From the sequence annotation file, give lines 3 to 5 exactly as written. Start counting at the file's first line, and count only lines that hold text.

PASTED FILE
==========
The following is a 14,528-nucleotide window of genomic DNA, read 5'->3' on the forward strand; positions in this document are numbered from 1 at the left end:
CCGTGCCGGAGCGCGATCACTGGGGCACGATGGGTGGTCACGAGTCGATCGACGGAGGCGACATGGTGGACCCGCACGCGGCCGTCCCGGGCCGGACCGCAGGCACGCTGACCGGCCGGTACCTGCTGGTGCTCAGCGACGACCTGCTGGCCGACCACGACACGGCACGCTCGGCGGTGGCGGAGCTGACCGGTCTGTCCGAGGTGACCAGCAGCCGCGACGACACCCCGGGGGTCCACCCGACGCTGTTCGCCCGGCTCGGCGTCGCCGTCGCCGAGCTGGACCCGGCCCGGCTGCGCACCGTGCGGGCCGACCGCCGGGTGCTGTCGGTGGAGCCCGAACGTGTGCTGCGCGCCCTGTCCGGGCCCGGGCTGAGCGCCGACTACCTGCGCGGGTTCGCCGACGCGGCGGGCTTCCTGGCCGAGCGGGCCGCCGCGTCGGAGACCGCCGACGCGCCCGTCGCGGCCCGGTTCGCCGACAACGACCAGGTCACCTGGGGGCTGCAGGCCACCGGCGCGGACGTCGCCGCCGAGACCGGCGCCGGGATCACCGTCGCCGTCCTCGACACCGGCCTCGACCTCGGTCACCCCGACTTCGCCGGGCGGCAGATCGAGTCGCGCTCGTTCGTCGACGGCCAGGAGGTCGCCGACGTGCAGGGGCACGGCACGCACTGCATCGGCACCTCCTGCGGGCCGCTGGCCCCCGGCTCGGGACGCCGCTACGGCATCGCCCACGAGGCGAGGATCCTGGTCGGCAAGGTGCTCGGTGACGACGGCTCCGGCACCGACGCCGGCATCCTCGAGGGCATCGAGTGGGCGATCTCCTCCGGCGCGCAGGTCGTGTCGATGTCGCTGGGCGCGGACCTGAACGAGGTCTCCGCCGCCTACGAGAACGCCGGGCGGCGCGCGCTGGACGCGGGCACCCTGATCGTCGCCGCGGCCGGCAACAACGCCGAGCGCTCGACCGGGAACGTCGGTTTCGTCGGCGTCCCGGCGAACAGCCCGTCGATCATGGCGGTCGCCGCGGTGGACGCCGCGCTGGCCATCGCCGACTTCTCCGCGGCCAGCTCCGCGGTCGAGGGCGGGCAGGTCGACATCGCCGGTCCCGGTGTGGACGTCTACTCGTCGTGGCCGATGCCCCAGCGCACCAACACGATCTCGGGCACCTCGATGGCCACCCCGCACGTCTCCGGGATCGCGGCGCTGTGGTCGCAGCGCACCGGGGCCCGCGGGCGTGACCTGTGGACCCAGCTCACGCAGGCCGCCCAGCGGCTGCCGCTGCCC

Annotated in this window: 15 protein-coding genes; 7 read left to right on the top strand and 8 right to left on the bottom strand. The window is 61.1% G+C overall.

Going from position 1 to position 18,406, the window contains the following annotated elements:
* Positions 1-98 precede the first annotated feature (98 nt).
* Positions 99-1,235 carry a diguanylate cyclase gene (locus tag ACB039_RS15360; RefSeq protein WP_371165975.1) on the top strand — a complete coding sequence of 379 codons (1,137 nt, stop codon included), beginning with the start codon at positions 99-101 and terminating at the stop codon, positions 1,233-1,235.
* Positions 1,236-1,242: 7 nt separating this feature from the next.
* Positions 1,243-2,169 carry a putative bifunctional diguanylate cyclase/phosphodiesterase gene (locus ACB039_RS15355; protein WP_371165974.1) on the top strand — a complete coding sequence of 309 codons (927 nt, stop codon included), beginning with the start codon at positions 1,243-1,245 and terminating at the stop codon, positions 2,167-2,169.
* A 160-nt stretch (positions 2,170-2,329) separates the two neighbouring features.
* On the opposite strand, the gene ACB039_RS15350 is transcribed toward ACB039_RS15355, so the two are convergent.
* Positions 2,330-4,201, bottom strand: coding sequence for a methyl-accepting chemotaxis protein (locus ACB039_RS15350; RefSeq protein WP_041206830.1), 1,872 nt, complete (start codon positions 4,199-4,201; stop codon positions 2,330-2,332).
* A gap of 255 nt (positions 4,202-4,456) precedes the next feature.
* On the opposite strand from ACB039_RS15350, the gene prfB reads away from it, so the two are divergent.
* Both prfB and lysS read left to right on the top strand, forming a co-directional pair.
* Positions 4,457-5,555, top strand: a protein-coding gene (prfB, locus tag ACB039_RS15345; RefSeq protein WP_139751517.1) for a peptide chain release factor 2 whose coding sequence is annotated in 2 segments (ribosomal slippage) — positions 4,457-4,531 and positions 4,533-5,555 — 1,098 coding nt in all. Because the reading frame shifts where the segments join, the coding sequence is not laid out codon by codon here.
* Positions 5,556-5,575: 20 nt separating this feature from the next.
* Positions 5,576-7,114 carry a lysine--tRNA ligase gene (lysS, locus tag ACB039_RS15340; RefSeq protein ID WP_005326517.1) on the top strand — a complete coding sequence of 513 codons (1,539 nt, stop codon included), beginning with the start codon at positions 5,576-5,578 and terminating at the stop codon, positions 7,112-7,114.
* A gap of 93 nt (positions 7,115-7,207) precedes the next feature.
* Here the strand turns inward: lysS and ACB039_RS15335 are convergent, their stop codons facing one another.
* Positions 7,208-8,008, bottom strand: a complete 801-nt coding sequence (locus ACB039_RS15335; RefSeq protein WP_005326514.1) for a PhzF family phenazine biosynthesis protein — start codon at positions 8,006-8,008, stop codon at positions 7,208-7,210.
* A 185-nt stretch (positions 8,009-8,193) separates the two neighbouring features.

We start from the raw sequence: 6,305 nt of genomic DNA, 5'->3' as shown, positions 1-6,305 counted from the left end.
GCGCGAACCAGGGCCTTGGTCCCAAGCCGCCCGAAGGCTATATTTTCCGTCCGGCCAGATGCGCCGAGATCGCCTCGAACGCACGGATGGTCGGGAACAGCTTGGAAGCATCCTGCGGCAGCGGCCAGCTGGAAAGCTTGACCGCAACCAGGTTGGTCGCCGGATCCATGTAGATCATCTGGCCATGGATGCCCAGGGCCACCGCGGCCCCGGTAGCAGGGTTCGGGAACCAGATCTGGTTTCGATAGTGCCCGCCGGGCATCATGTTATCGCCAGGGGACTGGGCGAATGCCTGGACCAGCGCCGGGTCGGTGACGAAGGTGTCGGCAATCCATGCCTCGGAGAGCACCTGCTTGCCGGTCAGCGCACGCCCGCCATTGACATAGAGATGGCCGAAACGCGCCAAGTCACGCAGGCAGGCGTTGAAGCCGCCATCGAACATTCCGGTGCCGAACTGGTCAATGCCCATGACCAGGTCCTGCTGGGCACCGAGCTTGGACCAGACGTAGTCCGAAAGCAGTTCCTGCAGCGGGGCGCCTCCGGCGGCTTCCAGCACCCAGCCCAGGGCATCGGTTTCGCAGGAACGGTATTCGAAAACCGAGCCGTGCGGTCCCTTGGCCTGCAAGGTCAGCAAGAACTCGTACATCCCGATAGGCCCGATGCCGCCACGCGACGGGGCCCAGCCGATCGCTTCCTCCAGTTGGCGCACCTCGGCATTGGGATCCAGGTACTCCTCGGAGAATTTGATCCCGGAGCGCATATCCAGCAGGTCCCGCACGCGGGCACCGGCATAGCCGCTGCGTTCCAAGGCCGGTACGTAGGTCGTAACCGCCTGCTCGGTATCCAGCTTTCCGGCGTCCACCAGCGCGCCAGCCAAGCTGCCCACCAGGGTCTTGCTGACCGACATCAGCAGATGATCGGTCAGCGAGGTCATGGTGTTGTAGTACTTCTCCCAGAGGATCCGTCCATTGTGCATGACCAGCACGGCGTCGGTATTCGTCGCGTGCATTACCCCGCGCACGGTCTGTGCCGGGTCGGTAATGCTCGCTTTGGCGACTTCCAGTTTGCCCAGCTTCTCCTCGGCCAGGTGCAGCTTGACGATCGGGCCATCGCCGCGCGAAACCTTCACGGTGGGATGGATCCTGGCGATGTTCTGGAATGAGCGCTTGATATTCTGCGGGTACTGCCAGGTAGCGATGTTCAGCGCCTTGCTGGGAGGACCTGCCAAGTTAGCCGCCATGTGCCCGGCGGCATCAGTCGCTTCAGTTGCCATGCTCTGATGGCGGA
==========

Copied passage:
Annotated in this window: 15 protein-coding genes; 7 read left to right on the top strand and 8 right to left on the bottom strand. The window is 61.1% G+C overall.

Going from position 1 to position 18,406, the window contains the following annotated elements:
* Positions 1-98 precede the first annotated feature (98 nt).